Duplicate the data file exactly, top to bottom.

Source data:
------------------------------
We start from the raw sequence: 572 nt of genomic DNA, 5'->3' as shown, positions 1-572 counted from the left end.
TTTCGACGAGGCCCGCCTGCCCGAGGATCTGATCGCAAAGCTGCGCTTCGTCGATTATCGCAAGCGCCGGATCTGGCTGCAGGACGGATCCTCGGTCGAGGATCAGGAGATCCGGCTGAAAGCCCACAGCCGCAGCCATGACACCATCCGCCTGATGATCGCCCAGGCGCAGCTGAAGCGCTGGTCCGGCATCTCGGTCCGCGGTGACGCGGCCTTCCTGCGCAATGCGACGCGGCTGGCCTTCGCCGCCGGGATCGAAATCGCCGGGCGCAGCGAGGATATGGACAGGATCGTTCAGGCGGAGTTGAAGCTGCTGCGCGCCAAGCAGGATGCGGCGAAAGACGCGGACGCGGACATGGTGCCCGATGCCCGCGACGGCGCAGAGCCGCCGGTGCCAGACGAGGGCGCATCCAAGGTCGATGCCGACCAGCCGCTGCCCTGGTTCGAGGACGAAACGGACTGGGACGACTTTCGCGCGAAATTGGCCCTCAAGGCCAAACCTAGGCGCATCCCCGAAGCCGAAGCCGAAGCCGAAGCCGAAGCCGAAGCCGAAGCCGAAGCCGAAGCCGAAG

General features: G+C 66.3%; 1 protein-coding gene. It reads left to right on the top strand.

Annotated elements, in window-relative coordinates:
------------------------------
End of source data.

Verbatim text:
We start from the raw sequence: 572 nt of genomic DNA, 5'->3' as shown, positions 1-572 counted from the left end.
TTTCGACGAGGCCCGCCTGCCCGAGGATCTGATCGCAAAGCTGCGCTTCGTCGATTATCGCAAGCGCCGGATCTGGCTGCAGGACGGATCCTCGGTCGAGGATCAGGAGATCCGGCTGAAAGCCCACAGCCGCAGCCATGACACCATCCGCCTGATGATCGCCCAGGCGCAGCTGAAGCGCTGGTCCGGCATCTCGGTCCGCGGTGACGCGGCCTTCCTGCGCAATGCGACGCGGCTGGCCTTCGCCGCCGGGATCGAAATCGCCGGGCGCAGCGAGGATATGGACAGGATCGTTCAGGCGGAGTTGAAGCTGCTGCGCGCCAAGCAGGATGCGGCGAAAGACGCGGACGCGGACATGGTGCCCGATGCCCGCGACGGCGCAGAGCCGCCGGTGCCAGACGAGGGCGCATCCAAGGTCGATGCCGACCAGCCGCTGCCCTGGTTCGAGGACGAAACGGACTGGGACGACTTTCGCGCGAAATTGGCCCTCAAGGCCAAACCTAGGCGCATCCCCGAAGCCGAAGCCGAAGCCGAAGCCGAAGCCGAAGCCGAAGCCGAAGCCGAAGCCGAAG

General features: G+C 66.3%; 1 protein-coding gene. It reads left to right on the top strand.

Annotated elements, in window-relative coordinates: